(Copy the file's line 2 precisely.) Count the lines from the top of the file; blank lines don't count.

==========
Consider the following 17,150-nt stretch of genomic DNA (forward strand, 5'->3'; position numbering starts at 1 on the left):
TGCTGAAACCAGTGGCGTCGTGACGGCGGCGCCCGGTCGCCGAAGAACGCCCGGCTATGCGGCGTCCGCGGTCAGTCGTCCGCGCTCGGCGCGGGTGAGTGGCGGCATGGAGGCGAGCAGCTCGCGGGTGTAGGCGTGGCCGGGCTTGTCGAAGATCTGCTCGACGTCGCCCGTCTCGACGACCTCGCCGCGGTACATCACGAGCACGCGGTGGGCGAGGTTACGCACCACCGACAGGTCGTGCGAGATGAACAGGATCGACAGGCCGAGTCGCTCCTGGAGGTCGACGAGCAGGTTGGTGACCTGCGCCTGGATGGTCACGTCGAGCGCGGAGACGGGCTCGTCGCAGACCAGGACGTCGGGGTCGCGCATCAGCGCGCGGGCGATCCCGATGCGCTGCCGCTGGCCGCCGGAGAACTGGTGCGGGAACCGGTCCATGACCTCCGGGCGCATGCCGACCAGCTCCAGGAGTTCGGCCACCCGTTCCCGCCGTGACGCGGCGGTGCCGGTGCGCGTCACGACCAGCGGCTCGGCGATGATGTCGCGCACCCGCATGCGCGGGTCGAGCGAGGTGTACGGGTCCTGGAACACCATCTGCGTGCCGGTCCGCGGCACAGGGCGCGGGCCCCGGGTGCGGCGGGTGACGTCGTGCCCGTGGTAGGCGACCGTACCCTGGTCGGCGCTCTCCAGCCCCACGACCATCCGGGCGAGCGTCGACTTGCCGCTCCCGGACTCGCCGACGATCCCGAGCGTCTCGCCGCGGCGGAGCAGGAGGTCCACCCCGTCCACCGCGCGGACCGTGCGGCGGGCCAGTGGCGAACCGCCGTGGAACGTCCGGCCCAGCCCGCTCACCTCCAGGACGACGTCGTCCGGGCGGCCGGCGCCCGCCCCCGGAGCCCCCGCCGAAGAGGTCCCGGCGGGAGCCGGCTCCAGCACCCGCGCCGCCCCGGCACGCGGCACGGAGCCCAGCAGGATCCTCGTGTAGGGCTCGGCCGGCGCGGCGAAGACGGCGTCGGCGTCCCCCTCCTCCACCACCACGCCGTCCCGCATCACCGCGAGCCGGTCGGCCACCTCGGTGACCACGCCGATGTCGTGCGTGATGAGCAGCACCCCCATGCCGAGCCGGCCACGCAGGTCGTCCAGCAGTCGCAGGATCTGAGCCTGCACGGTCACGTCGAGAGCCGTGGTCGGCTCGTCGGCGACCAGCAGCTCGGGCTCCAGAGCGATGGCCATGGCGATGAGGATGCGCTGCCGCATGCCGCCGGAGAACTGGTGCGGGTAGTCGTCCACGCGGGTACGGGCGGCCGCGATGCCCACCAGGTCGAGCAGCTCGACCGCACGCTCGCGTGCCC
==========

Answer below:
TGCTGAAACCAGTGGCGTCGTGACGGCGGCGCCCGGTCGCCGAAGAACGCCCGGCTATGCGGCGTCCGCGGTCAGTCGTCCGCGCTCGGCGCGGGTGAGTGGCGGCATGGAGGCGAGCAGCTCGCGGGTGTAGGCGTGGCCGGGCTTGTCGAAGATCTGCTCGACGTCGCCCGTCTCGACGACCTCGCCGCGGTACATCACGAGCACGCGGTGGGCGAGGTTACGCACCACCGACAGGTCGTGCGAGATGAACAGGATCGACAGGCCGAGTCGCTCCTGGAGGTCGACGAGCAGGTTGGTGACCTGCGCCTGGATGGTCACGTCGAGCGCGGAGACGGGCTCGTCGCAGACCAGGACGTCGGGGTCGCGCATCAGCGCGCGGGCGATCCCGATGCGCTGCCGCTGGCCGCCGGAGAACTGGTGCGGGAACCGGTCCATGACCTCCGGGCGCATGCCGACCAGCTCCAGGAGTTCGGCCACCCGTTCCCGCCGTGACGCGGCGGTGCCGGTGCGCGTCACGACCAGCGGCTCGGCGATGATGTCGCGCACCCGCATGCGCGGGTCGAGCGAGGTGTACGGGTCCTGGAACACCATCTGCGTGCCGGTCCGCGGCACAGGGCGCGGGCCCCGGGTGCGGCGGGTGACGTCGTGCCCGTGGTAGGCGACCGTACCCTGGTCGGCGCTCTCCAGCCCCACGACCATCCGGGCGAGCGTCGACTTGCCGCTCCCGGACTCGCCGACGATCCCGAGCGTCTCGCCGCGGCGGAGCAGGAGGTCCACCCCGTCCACCGCGCGGACCGTGCGGCGGGCCAGTGGCGAACCGCCGTGGAACGTCCGGCCCAGCCCGCTCACCTCCAGGACGACGTCGTCCGGGCGGCCGGCGCCCGCCCCCGGAGCCCCCGCCGAAGAGGTCCCGGCGGGAGCCGGCTCCAGCACCCGCGCCGCCCCGGCACGCGGCACGGAGCCCAGCAGGATCCTCGTGTAGGGCTCGGCCGGCGCGGCGAAGACGGCGTCGGCGTCCCCCTCCTCCACCACCACGCCGTCCCGCATCACCGCGAGCCGGTCGGCCACCTCGGTGACCACGCCGATGTCGTGCGTGATGAGCAGCACCCCCATGCCGAGCCGGCCACGCAGGTCGTCCAGCAGTCGCAGGATCTGAGCCTGCACGGTCACGTCGAGAGCCGTGGTCGGCTCGTCGGCGACCAGCAGCTCGGGCTCCAGAGCGATGGCCATGGCGATGAGGATGCGCTGCCGCATGCCGCCGGAGAACTGGTGCGGGTAGTCGTCCACGCGGGTACGGGCGGCCGCGATGCCCACCAGGTCGAGCAGCTCGACCGCACGCTCGCGTGCCC